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Republicans Aren’t Including Minorities or Women, Say Two Republican Minority Women

Lame-duck GOP Reps. Mia Love, Ileana Ros-Lehtinen deliver stark warnings for Republicans to be more inclusive

Rep. Mia Love, R-Utah, is not happy with her party’s apparent lack of messaging to minority voters. (Tom Williams/CQ Roll Call file photo)
Rep. Mia Love, R-Utah, is not happy with her party’s apparent lack of messaging to minority voters. (Tom Williams/CQ Roll Call file photo)

Two lame-duck House Republican women are sounding the alarm on their own party for excluding minorities and women from their messaging.

Rep. Mia Love, the only black Republican woman in the House, was defeated by Democrat Ben McAdams in a hard-fought race in Utah’s 4th District in the Salt Lake City area last month.

Rep. Ileana Ros-Lehtinen, the first Latina to ever hold federally elected office, is retiring after 30 years from her seat representing South Florida and its Hispanic-heavy population.

Both are leaving Congress in less than three weeks, and both have delivered stark warnings to the GOP that it needs to act fast to win over historically marginalized communities such as blacks and women.

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In a recent Washington Post op-ed, Love staunchly adhered to the core principles of conservatism but said Republicans have not effectively packaged those principles and pitched them to minorities in American cities and elsewhere.

Republicans are losing the messaging battle, Love suggested.

“For too long, conservatives in my party have focused on administering purity tests instead of expanding our audience. And in doing so, we have too often failed to adequately articulate our party’s principles to others, allowing our opponents to define or caricature our principles for us,” the Utah Republican wrote.

“We have especially failed to bring our message to, and connect with, women and racial minorities. And we have effectively written off cities as Democratic strongholds. Our nation is poorer for it,” she wrote.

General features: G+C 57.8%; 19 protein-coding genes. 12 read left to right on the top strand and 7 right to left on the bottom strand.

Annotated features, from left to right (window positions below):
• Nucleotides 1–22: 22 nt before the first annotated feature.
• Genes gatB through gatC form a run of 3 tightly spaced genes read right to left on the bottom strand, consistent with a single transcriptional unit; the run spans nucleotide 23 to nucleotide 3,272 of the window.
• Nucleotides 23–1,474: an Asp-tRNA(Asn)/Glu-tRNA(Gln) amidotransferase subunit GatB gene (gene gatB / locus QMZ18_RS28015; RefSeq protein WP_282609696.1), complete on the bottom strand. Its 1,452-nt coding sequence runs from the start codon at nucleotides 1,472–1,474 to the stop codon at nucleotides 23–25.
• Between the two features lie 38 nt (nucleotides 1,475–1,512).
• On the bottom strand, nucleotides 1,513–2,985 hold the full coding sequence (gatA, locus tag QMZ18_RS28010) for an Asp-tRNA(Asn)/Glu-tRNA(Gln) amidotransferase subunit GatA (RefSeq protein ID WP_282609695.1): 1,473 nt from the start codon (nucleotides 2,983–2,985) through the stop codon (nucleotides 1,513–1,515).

Ros-Lehtinen suggested the Republican party has tacked too hard toward the cultural insecurities and economic hardship of white men, even as demographic shifts have trended toward a more diverse electorate.

Ros-Lehtinen has for years represented South Florida’s 27th District, where 43 percent of the population is Cuban-American, a reliably Republican voting group. But Hillary Clinton carried the 27th District by more than 20 points in 2016, and the district flipped blue this cycle after Ros-Lehtinen elected to retire instead of running for a 16th term.

The Florida Republican warned in an interview with NPR that her party has not adapted over the years to include members of society who are not white men.

“Instead of going forward, we’re going backward,” Ros-Lehtinen said. “We need to pay attention to the changing demographics of our country. We have not been attuned to that. We have been appealing to one certain section of America. I don’t know what you want to call it. The white, male conservative is definitely getting a lot of issues thrown their way.”

Ros-Lehtinen said that young people “rejected” the GOP this past election, suggesting that Republicans are in danger of failing to capture future generations of voters unless they cultivate a more inclusive tone.

“Young people rejected the Republican Party … Suburban women left our party. And minorities did not see us as a welcoming voice. You just have to show people that you care,” Ros-Lehtinen said. “And we’re not even willing to do that. We don’t go to those neighborhoods. We don’t go to suburbia. We don’t talk to women.

“We’re not doing anything to appeal to those groups,” she said.

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